You may need to develop new skills to realize your objective. You may want to consider seeking a technical mentor, someone who has different experience to yours, to help you close a skills gap. You may want to enrol in a course to attain a new skill. You may want to engage a coach to help you overcome a limiting factor such as fear of public speaking.
Identity your points of difference.
Each of us has unique strengths that differentiate us from others who work in our respective fields of expertise. Even within the same team of technical specialists we see great diversity of skills - some people are brilliant with detail; others lack this strength but can readily grasp big picture concepts. Some people can tactfully deliver tough messages, others run from any hint of potential conflict.
It is these individual differences that make the collective team strong, and it is also these differences that make each of us unique assets. Because in the same way that we choose one product on the market over another, based on specific attributes, so employers carefully select their team members.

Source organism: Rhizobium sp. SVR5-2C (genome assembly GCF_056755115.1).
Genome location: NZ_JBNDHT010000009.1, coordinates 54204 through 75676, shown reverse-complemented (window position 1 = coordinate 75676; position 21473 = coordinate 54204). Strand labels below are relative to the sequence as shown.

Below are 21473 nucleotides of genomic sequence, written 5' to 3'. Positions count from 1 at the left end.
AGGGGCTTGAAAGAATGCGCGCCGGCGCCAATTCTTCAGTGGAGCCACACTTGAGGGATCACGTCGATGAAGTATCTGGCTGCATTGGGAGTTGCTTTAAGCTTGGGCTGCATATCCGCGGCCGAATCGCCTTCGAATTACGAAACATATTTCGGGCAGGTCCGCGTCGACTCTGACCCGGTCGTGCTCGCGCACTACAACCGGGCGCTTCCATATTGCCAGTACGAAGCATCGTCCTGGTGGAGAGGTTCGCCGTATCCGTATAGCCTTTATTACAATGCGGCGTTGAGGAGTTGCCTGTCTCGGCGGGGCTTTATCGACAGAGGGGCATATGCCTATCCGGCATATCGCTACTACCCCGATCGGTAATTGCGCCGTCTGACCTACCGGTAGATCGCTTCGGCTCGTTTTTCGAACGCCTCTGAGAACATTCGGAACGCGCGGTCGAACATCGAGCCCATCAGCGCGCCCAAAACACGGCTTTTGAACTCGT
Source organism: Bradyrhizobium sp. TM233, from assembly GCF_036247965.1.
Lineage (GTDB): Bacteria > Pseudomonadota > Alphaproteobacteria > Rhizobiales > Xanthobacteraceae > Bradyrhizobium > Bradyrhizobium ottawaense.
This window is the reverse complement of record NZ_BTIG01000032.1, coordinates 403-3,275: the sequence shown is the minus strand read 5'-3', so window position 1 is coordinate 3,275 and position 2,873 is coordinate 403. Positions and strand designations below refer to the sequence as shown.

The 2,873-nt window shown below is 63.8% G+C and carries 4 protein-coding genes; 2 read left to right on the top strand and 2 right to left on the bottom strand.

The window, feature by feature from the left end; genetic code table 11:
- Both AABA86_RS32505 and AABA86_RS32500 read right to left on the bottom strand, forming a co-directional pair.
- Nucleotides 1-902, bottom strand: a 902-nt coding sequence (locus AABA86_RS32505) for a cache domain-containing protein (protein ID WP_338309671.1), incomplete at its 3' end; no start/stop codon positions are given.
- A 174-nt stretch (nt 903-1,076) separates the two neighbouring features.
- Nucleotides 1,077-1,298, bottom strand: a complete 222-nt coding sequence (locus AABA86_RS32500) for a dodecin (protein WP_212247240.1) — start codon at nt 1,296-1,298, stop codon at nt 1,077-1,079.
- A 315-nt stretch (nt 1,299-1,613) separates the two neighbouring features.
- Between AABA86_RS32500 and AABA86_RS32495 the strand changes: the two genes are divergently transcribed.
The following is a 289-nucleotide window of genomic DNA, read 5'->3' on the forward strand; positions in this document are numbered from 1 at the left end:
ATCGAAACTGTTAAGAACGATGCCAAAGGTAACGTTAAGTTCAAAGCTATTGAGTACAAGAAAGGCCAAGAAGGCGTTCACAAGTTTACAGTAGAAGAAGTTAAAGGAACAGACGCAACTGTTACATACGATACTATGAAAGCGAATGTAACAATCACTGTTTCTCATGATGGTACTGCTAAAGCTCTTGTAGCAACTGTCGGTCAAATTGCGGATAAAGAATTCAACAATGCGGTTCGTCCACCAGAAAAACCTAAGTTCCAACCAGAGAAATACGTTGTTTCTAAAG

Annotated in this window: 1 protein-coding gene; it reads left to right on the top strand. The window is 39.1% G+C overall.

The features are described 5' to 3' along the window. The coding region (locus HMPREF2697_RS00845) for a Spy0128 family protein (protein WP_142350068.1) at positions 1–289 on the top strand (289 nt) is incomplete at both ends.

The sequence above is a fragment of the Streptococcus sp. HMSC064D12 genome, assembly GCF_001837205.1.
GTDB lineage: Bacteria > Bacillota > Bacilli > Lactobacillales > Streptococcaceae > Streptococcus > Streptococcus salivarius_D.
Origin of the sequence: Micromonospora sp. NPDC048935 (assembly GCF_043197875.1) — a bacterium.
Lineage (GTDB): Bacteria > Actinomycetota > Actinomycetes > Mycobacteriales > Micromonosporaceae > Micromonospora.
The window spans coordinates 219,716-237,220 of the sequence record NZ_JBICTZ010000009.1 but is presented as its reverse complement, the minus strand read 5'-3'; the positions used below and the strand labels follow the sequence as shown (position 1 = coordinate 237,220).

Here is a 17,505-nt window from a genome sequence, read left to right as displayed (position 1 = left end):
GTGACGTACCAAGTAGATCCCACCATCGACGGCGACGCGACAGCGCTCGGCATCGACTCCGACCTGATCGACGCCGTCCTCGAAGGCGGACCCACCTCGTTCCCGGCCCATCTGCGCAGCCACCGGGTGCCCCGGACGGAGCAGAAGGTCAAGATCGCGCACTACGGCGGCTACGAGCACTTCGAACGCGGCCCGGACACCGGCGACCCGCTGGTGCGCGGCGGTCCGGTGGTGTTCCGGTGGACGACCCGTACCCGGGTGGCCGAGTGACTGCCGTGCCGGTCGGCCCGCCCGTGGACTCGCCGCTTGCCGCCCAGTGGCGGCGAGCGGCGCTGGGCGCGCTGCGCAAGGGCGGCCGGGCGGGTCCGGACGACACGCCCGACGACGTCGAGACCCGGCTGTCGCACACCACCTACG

Even more importantly, when we work in a job that plays naturally to our skills, we are more engaged, productive, effective, and fulfilled by our work. So, it is well worth taking the time to identify your natural skills and find a role that aligns to these.
Develop your narrative.
The most important step in creating your personal brand is thinking about how you will pitch yourself.
Your brand identity can be summed up in your elevator pitch. It is not your job title, nor your previous job title, but how you will describe yourself when asked what you represent professionally.
To present your brand in the best possible light, you must be able to explain how your past evolved into your present. This includes explaining any gaps in your resume. The key is to turn what could be perceived as a weakness, into a differentiating strength. Whilst it is completely normal to have change your career direction at some point, a ‘butterflying’ resume can be confusing to people and can be perceived as a lack of commitment if not contextualized effectively.
Take the example of Dave, who transitioned from a successful career as a doctor to a role in government when he was in his 40’s. When asked why he left private practice for a career in government, Dave explained that he wanted to bring his experience and clinical insights to health policy development to inform more effective investment in areas such as disease research.